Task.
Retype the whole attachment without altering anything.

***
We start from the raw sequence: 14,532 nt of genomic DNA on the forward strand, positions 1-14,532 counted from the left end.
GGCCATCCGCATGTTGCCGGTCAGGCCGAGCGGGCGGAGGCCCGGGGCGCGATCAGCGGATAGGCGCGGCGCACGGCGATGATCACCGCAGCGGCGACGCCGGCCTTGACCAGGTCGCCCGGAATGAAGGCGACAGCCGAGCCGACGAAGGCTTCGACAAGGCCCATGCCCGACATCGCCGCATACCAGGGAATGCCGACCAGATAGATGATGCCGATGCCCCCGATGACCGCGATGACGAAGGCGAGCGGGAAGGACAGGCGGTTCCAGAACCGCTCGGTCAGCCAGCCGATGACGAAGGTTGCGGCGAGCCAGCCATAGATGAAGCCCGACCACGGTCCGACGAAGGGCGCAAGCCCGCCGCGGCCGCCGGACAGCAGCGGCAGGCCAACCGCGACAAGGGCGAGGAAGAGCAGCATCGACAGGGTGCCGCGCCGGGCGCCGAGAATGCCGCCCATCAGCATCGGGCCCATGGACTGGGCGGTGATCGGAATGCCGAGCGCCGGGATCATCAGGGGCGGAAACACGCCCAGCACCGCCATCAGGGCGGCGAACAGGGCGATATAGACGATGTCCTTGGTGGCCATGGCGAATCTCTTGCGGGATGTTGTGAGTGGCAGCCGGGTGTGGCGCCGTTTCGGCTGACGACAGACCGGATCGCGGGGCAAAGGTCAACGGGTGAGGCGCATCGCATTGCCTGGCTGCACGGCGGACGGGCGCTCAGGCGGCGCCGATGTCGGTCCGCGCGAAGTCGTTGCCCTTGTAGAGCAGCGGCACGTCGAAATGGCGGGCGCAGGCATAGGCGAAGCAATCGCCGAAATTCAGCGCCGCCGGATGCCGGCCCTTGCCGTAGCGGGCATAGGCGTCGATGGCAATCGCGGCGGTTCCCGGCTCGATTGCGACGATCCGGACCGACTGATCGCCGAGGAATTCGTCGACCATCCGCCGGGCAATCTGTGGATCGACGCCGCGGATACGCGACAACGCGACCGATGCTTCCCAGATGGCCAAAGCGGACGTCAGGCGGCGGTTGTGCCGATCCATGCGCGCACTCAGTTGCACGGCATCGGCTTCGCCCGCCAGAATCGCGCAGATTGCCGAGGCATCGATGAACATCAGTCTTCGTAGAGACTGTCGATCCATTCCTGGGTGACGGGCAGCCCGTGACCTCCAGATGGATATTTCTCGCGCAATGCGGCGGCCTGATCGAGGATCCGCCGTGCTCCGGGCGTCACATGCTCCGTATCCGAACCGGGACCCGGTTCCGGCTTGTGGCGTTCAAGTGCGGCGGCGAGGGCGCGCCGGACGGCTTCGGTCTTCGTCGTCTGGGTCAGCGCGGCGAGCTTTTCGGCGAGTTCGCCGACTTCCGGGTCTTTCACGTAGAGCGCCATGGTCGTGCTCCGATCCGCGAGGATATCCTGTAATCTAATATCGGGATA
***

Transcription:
We start from the raw sequence: 14,532 nt of genomic DNA on the forward strand, positions 1-14,532 counted from the left end.
GGCCATCCGCATGTTGCCGGTCAGGCCGAGCGGGCGGAGGCCCGGGGCGCGATCAGCGGATAGGCGCGGCGCACGGCGATGATCACCGCAGCGGCGACGCCGGCCTTGACCAGGTCGCCCGGAATGAAGGCGACAGCCGAGCCGACGAAGGCTTCGACAAGGCCCATGCCCGACATCGCCGCATACCAGGGAATGCCGACCAGATAGATGATGCCGATGCCCCCGATGACCGCGATGACGAAGGCGAGCGGGAAGGACAGGCGGTTCCAGAACCGCTCGGTCAGCCAGCCGATGACGAAGGTTGCGGCGAGCCAGCCATAGATGAAGCCCGACCACGGTCCGACGAAGGGCGCAAGCCCGCCGCGGCCGCCGGACAGCAGCGGCAGGCCAACCGCGACAAGGGCGAGGAAGAGCAGCATCGACAGGGTGCCGCGCCGGGCGCCGAGAATGCCGCCCATCAGCATCGGGCCCATGGACTGGGCGGTGATCGGAATGCCGAGCGCCGGGATCATCAGGGGCGGAAACACGCCCAGCACCGCCATCAGGGCGGCGAACAGGGCGATATAGACGATGTCCTTGGTGGCCATGGCGAATCTCTTGCGGGATGTTGTGAGTGGCAGCCGGGTGTGGCGCCGTTTCGGCTGACGACAGACCGGATCGCGGGGCAAAGGTCAACGGGTGAGGCGCATCGCATTGCCTGGCTGCACGGCGGACGGGCGCTCAGGCGGCGCCGATGTCGGTCCGCGCGAAGTCGTTGCCCTTGTAGAGCAGCGGCACGTCGAAATGGCGGGCGCAGGCATAGGCGAAGCAATCGCCGAAATTCAGCGCCGCCGGATGCCGGCCCTTGCCGTAGCGGGCATAGGCGTCGATGGCAATCGCGGCGGTTCCCGGCTCGATTGCGACGATCCGGACCGACTGATCGCCGAGGAATTCGTCGACCATCCGCCGGGCAATCTGTGGATCGACGCCGCGGATACGCGACAACGCGACCGATGCTTCCCAGATGGCCAAAGCGGACGTCAGGCGGCGGTTGTGCCGATCCATGCGCGCACTCAGTTGCACGGCATCGGCTTCGCCCGCCAGAATCGCGCAGATTGCCGAGGCATCGATGAACATCAGTCTTCGTAGAGACTGTCGATCCATTCCTGGGTGACGGGCAGCCCGTGACCTCCAGATGGATATTTCTCGCGCAATGCGGCGGCCTGATCGAGGATCCGCCGTGCTCCGGGCGTCACATGCTCCGTATCCGAACCGGGACCCGGTTCCGGCTTGTGGCGTTCAAGTGCGGCGGCGAGGGCGCGCCGGACGGCTTCGGTCTTCGTCGTCTGGGTCAGCGCGGCGAGCTTTTCGGCGAGTTCGCCGACTTCCGGGTCTTTCACGTAGAGCGCCATGGTCGTGCTCCGATCCGCGAGGATATCCTGTAATCTAATATCGGGATA